Effect of Overstay for Visa Issuance

Since October 1, 1996, any person who has “overstayed” (remained in the U.S. past the expiration date on his/her latest I-94 card), even for a single day, has been no longer eligible to apply for the nonimmigrant (temporary) visa from a country other than her/his home country. This is because the law automatically voids the visa stamp in the passport as soon as one falls out of status or continues to remain illegally in the United States.

On September 30, 1996 President Clinton signed the Illegal Immigration Reform and Immigrant Responsibility Act of 1996 (“IIRA of 1996”). Section 632 provides that a nonimmigrant visa is VOID as soon as the nonimmigrant applicant overstays his/her period or authorized stay. [This section has been incorporated into the Immigration and Nationality Act (“INA”) as Section 222(g)]. The result is that one who is “guilty” of remaining beyond the allowed period is not eligible to be readmitted as a nonimmigrant, except on the basis of a new visa issued by the consular office in the nonimmigrant’s home country. The visa may only be issued elsewhere if “extraordinary circumstances” exist.

The U.S. Department of State (DOS) has acknowledged that historically it has been very difficult to prove a nonimmigrant has overstayed her/his I-94. If the consular officer has reason to believe that an overstay has occurred, the burden falls to the foreign national to produce sufficient documentation to convince the consular officer that there has been no overstay.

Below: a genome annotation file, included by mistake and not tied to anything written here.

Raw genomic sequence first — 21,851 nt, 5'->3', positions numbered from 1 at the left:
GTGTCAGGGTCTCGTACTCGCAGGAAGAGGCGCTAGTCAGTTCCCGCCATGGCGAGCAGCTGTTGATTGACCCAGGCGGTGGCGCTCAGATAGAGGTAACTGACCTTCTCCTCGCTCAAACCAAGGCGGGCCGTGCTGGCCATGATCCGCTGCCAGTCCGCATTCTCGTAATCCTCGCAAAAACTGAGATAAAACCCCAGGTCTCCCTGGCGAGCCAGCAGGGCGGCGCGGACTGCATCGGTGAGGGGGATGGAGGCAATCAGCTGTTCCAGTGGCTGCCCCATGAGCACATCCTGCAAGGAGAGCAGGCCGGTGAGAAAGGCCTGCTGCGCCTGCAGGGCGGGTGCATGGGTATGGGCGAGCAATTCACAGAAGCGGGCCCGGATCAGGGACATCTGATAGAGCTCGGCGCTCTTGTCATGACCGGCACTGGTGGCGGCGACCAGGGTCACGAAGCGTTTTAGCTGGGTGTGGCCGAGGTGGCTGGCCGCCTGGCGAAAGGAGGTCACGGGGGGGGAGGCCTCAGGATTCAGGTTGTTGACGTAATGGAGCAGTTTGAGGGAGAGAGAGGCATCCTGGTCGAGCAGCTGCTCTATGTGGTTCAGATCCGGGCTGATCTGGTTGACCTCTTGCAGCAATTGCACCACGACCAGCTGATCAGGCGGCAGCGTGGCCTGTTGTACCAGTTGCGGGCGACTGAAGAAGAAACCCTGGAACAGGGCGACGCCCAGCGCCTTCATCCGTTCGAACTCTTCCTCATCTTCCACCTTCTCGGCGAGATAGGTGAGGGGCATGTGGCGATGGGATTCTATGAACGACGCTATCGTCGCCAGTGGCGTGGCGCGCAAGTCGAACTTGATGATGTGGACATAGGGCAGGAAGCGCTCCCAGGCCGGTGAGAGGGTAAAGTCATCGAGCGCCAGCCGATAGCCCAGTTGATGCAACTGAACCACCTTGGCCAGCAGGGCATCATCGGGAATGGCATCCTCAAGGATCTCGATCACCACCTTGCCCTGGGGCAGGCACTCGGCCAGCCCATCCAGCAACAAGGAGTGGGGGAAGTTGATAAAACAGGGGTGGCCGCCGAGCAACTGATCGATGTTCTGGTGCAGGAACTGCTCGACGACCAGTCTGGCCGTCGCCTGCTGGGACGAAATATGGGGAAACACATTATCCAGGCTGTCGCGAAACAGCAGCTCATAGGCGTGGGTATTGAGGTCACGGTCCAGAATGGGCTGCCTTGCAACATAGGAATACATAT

A consular officer generally would be able to presume that there was an overstay by inspecting the passport, by reviewing the answers to certain questions on the nonimmigrant visa application form, or by an obvious break in the status, as evident from the documents submitted. Further, now that US-VISIT and other methods are in use to keep track of nonimmigrant travel into and from the United States, the DOS is better able to determine whether an overstay has occurred. If the U.S. Citizenship and Immigration Services (USCIS) refused to grant a change- or extension-of-status in the U.S., the consular officer would also have reason to suspect a failure on the part of the nonimmigrant to maintain valid legal status while s/he was in the United States.

Students & Exchange Visitors

A nonimmigrant who has “D/S” (duration of status) rather than a specific expiration date marked on the I-94 card in the passport, is only found to have overstayed if the USCIS or an Immigration Judge has made that determination. Those given D/S are generally F-1 or M-1 students, and J-1s.

Stateless Persons and Dual Nationals

Dual foreign nationals and nonimmigrants who are considered stateless are generally allowed to apply for a visa either at a Consular post designated by the DOS or at a post in the country where the nonimmigrant has the equivalent of lawful permanent resident status, if any. The DOS takes the position that one who is deemed to be stateless shall be considered a national of the country which issued that individual’s travel documentation.

“Extraordinary circumstances” have been defined to be humanitarian cases not within the reasonable control of the visa applicant. This is a very high standard to meet.

Conclusion

To summarize, pursuant to IIRA of 1996, which became effective October 1, 1996, a person who has overstayed in the United States, beyond the time allowed by his/her status expiration on the I-94 card, even for a single day, is generally not allowed to apply for the nonimmigrant “temporary” visa in a country other than the home country. It is important to understand the consequences of leaving the U.S. or filing for a change- or extension-of- status before one’s status expires. Speak to an experienced immigration attorney regarding any status questions.

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Disclaimer: The information provided here is of a general nature and may not apply to any specific or particular circumstance. It is not to be construed as legal advice nor presumed indefinitely up to date.
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